S/XXXXX came back into view and he crossed the street and he continued walking EB towards officers on 11 Av SW and SW Elmgrove St. S/XXXXX was ordered to get on the ground, but he did not comply when officers were telling him to get on the ground. Approximately 2-3 minutes of giving S/XXXXX commands to get on the ground he finally complied and got on the ground.
S/XXXXX was taken into custody. During a search for weapons a Taurus 9mm firearm was recovered along with .40 and .380 caliber ammo. After observation of S/XXXXX it appeared that he was under the influence of narcotics. A glass pipe did fall from S/XXXXX’s hand when he was attempting to go ground,but it was undetermined what the pipe was used for or what was inside of the pipe.
SFD E #11 responded to the scene to treat S/XXXXX. There was some blood located on S/XXXXX’s clothing, but SFD performed a body search and it was determined that blood was not from S/XXXXX, but was probably from one of the dogs that were involved in a dog fight on 12 Av SW with S/ XXXX dog.
S/XXXXX was transported to HMC by AMR. Ofc. Hancock # 7653 rode in the back of the AMR with the suspect. After searching the residence of where the shot was said to the fired we located a .9mm casing that had been fired. S/XXXXX is a convicted felon and it is illegal for him to have a firearm. After S/XXXXX was evaluated and released from HMC he was booked into KCJ for Inv. Of VUFA and the D.O.C felony warrant. I would also like to request charges for 12 A.14.071 aiming or discharging a firearm. Sgt. Trinh #5433 screened the arrest.
If you’re one of the many readers who come here late at night to catch up – we want to let you know that you’ll find us someplace else, temporarily, tomorrow night, and for at least part of the weekend. We’ve had a sorely needed overhaul in the works for a very long time, and our tech team tells us it’s finally ready to go live. So around 6 pm Friday night, we’ll be putting up a “Pardon Our Dust” type sign here, and providing news coverage from a temporary site while our decade of data is moved. The direct link to that temp site will be in a longer note we’ll publish here around midday tomorrow, and you’ll find it pinned in our social-media channels, so if you don’t already frequent them, please bookmark those now (particularly Twitter at twitter.com/westseattleblog and Facebook at facebook.com/westseattleblog), because we’ll also directly link our temp-site-published stories there until we’re back here live with the overhaul. Thanks in advance for your understanding!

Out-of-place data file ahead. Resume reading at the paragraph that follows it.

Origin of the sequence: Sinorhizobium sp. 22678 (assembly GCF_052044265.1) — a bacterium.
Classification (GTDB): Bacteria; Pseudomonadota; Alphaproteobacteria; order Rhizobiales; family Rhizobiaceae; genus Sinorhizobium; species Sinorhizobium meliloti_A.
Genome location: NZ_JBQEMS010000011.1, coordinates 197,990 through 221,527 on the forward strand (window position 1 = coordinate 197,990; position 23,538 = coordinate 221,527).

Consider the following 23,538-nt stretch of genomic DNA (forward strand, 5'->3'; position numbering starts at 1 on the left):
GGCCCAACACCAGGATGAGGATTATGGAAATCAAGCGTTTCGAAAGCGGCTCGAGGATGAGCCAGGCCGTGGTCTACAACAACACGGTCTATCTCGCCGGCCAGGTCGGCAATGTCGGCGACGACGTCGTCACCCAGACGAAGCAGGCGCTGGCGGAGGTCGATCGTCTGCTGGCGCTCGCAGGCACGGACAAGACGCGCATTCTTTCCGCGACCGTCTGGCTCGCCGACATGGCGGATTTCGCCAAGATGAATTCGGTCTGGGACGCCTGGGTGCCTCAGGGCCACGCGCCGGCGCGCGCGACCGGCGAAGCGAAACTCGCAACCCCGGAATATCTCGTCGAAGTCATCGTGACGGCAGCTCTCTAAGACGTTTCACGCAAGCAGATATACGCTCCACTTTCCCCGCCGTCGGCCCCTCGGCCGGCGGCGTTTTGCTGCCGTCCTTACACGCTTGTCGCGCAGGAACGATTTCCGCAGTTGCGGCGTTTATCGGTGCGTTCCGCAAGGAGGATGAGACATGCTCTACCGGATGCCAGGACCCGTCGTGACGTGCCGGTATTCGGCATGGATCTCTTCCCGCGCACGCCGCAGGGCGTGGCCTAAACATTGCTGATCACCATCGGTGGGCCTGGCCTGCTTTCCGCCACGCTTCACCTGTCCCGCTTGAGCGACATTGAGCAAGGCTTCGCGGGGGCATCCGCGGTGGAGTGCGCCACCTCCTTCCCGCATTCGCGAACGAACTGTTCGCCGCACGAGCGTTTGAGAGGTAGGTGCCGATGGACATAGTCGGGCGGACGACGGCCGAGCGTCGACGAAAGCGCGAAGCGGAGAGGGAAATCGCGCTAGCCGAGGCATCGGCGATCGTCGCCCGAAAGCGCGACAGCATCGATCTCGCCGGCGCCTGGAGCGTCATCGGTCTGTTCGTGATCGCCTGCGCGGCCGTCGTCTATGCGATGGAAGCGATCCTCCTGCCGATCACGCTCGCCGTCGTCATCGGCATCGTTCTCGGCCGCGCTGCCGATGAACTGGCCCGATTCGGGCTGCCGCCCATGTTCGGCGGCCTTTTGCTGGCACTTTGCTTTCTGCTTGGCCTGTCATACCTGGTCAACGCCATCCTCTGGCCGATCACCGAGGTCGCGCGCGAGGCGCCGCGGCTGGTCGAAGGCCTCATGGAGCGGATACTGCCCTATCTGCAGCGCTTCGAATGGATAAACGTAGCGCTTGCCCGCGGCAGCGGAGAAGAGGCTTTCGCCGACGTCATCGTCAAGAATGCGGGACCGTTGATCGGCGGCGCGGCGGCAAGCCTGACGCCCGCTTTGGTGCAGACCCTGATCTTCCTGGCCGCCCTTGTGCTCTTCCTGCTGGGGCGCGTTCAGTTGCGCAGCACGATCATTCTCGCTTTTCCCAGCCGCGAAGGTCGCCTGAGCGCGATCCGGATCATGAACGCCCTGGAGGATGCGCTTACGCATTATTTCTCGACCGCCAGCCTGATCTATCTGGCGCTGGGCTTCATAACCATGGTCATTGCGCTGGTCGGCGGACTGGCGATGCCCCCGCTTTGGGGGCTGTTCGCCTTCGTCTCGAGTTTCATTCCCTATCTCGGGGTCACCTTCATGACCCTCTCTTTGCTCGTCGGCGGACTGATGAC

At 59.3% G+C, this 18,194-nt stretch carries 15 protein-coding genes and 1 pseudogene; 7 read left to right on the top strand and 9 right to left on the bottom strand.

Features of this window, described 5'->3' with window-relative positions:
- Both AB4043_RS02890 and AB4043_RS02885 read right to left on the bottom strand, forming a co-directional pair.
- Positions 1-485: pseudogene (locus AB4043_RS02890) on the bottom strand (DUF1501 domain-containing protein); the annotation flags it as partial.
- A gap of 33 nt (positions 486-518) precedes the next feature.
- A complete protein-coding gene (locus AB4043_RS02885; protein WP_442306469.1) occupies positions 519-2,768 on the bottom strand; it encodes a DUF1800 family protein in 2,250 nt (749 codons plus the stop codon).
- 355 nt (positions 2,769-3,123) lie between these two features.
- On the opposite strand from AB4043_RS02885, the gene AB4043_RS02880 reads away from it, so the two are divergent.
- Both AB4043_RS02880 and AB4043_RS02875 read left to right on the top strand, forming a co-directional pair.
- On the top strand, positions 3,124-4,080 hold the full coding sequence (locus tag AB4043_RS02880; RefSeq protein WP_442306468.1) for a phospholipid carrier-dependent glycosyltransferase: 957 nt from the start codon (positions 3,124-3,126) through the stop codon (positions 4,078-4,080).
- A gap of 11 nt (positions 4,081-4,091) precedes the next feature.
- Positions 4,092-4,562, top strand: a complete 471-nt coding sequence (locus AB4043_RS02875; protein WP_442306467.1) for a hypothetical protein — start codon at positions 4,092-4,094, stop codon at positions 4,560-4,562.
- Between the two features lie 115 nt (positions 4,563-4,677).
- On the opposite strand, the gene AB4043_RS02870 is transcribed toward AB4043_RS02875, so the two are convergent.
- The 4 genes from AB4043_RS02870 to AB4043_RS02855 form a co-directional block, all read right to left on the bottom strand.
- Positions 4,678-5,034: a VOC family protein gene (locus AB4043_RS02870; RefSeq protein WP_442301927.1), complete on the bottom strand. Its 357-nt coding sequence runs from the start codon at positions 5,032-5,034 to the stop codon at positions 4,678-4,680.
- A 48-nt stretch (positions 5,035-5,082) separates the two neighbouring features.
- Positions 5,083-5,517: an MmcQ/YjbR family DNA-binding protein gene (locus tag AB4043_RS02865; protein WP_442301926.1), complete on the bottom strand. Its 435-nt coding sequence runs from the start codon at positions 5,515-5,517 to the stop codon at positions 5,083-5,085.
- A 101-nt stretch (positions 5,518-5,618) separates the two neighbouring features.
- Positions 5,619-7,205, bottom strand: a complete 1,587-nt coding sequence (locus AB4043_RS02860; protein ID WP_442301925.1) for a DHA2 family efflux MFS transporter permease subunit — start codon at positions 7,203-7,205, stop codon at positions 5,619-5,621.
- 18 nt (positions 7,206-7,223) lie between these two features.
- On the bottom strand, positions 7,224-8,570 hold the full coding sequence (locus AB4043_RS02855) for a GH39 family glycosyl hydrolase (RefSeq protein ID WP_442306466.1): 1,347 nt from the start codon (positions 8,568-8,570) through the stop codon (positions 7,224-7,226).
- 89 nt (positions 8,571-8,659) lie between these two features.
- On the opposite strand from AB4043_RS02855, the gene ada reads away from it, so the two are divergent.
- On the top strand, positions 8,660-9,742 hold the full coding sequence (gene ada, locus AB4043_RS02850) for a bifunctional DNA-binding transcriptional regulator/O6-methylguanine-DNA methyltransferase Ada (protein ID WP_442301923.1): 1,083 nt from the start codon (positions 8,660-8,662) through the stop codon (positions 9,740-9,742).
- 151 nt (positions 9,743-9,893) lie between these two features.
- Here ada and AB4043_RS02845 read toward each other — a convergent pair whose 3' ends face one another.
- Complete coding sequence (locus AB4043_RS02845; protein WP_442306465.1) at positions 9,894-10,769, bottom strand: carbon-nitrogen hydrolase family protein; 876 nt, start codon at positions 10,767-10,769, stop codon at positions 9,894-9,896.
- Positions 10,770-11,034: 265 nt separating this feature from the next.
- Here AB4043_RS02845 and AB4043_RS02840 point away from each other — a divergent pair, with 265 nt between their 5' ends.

P.S. We will also post lost/found pets on the temp site while it’s in use, because that’s one of the most valued services we provide. We will not have a temporary event calendar but we WILL publish daily highlights on the temp site on Saturday and Sunday mornings, as comprehensive as we can make them.
The neighborhood’s been alerted, but Seattle Public Utilities wants to make sure the wider community also knows about a road closure planned this Sunday night and early Monday, 6 pm to 5 am, along two blocks of 22nd SW in Pigeon Point, north and south of SW Andover, for emergency sewer-repair work, also closing the intersection of 22nd and Andover for the duration. It’s detailed and mapped in this flyer. SPU says, “Our goal in completing the work at night is to minimize daytime traffic impacts. There is also a possibility that overnight repairs may need to continue the following night (Jan. 11-12), if crews are not able to complete work on Jan. 10-11. There will be detours in place for residents who live east of 22nd Avenue SW off of SW Andover Street. These residents will need to access their homes via SW Oregon St. Crews will place detour signs along SW Delridge Way and SW Andover Street.” There’s been one change since the flyer was originally distributed, Garrett said – they’re going to cut off work on Monday morning at 5 am instead of 7 am, to reduce the impact on people who have to leave for work and school early.
This time tomorrow (Friday) night, you have the chance to cheer 14 student authors who will be in the spotlight at this month’s installment in the Words, Writers, and West Seattle literary series:
Students from Madison Middle School and Chief Sealth International High School will be talking about the books they’ve written as a part of a Community Learning Center program out of the West Seattle YMCA.
Sponsored by the Southwest Seattle Historical Society, this FREE Young Authors installment of “Words, Writers, & West Seattle” begins at 5 p.m. Friday, January 8, 2016, at Barnes & Noble/Westwood Village. All purchases made by those attending the talk that afternoon and for the next five days will result in a contribution of ten percent of proceeds to the Southwest Seattle Historical Society under the Barnes and Noble Book Fair Program.
According to the YMCA class instructor, Greg Hatcher, the students have published fiction, memoirs, and poetry in all sorts of genres. Hatcher says, “The students tend to lean toward the fantastic in their fiction but nothing is off limits.” Book titles include (from Madison Middle School students) Art In Words; Limitless; In Our Own Worlds, Fending for Ourselves; Imagination; Imagination, The Next Generation; Dubstep Kitty; Stuff and Nonsense; and More Than Just Scribbles
Students from Chief Sealth High School will be presenting Potpourri; Inkwell; Rising Sun; Shattered Moon; Harrowing Fairy Tales; and Raison d’Etre.